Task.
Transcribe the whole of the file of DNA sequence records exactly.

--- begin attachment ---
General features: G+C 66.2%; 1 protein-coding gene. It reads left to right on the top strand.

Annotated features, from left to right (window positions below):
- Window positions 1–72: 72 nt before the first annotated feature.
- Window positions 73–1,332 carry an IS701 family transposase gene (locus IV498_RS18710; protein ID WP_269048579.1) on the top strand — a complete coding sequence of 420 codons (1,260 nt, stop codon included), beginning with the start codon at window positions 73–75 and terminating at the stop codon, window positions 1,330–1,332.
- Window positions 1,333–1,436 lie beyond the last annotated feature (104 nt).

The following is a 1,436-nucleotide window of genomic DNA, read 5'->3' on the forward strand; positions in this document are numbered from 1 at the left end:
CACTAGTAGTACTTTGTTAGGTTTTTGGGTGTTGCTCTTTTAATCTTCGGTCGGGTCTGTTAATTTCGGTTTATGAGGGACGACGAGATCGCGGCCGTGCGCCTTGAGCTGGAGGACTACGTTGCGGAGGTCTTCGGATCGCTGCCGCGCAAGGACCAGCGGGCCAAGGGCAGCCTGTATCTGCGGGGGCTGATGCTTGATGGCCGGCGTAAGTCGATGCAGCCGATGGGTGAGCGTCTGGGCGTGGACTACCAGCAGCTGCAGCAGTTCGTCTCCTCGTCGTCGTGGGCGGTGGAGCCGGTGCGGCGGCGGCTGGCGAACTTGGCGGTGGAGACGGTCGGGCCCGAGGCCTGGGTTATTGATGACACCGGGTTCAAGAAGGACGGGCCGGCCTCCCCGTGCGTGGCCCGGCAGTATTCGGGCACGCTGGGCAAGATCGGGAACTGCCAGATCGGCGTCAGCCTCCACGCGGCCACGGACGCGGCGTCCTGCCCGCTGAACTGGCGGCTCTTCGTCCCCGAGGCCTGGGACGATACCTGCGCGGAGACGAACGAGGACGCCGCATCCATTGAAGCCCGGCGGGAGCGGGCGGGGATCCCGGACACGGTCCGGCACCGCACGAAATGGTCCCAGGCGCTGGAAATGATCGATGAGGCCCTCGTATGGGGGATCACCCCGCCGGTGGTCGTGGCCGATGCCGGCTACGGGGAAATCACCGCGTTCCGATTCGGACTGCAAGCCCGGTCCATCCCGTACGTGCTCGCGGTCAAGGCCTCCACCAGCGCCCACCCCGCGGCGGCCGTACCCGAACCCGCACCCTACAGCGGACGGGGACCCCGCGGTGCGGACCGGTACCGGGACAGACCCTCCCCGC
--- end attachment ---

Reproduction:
General features: G+C 66.2%; 1 protein-coding gene. It reads left to right on the top strand.

Annotated features, from left to right (window positions below):
- Window positions 1–72: 72 nt before the first annotated feature.
- Window positions 73–1,332 carry an IS701 family transposase gene (locus IV498_RS18710; protein ID WP_269048579.1) on the top strand — a complete coding sequence of 420 codons (1,260 nt, stop codon included), beginning with the start codon at window positions 73–75 and terminating at the stop codon, window positions 1,330–1,332.
- Window positions 1,333–1,436 lie beyond the last annotated feature (104 nt).

The following is a 1,436-nucleotide window of genomic DNA, read 5'->3' on the forward strand; positions in this document are numbered from 1 at the left end:
CACTAGTAGTACTTTGTTAGGTTTTTGGGTGTTGCTCTTTTAATCTTCGGTCGGGTCTGTTAATTTCGGTTTATGAGGGACGACGAGATCGCGGCCGTGCGCCTTGAGCTGGAGGACTACGTTGCGGAGGTCTTCGGATCGCTGCCGCGCAAGGACCAGCGGGCCAAGGGCAGCCTGTATCTGCGGGGGCTGATGCTTGATGGCCGGCGTAAGTCGATGCAGCCGATGGGTGAGCGTCTGGGCGTGGACTACCAGCAGCTGCAGCAGTTCGTCTCCTCGTCGTCGTGGGCGGTGGAGCCGGTGCGGCGGCGGCTGGCGAACTTGGCGGTGGAGACGGTCGGGCCCGAGGCCTGGGTTATTGATGACACCGGGTTCAAGAAGGACGGGCCGGCCTCCCCGTGCGTGGCCCGGCAGTATTCGGGCACGCTGGGCAAGATCGGGAACTGCCAGATCGGCGTCAGCCTCCACGCGGCCACGGACGCGGCGTCCTGCCCGCTGAACTGGCGGCTCTTCGTCCCCGAGGCCTGGGACGATACCTGCGCGGAGACGAACGAGGACGCCGCATCCATTGAAGCCCGGCGGGAGCGGGCGGGGATCCCGGACACGGTCCGGCACCGCACGAAATGGTCCCAGGCGCTGGAAATGATCGATGAGGCCCTCGTATGGGGGATCACCCCGCCGGTGGTCGTGGCCGATGCCGGCTACGGGGAAATCACCGCGTTCCGATTCGGACTGCAAGCCCGGTCCATCCCGTACGTGCTCGCGGTCAAGGCCTCCACCAGCGCCCACCCCGCGGCGGCCGTACCCGAACCCGCACCCTACAGCGGACGGGGACCCCGCGGTGCGGACCGGTACCGGGACAGACCCTCCCCGC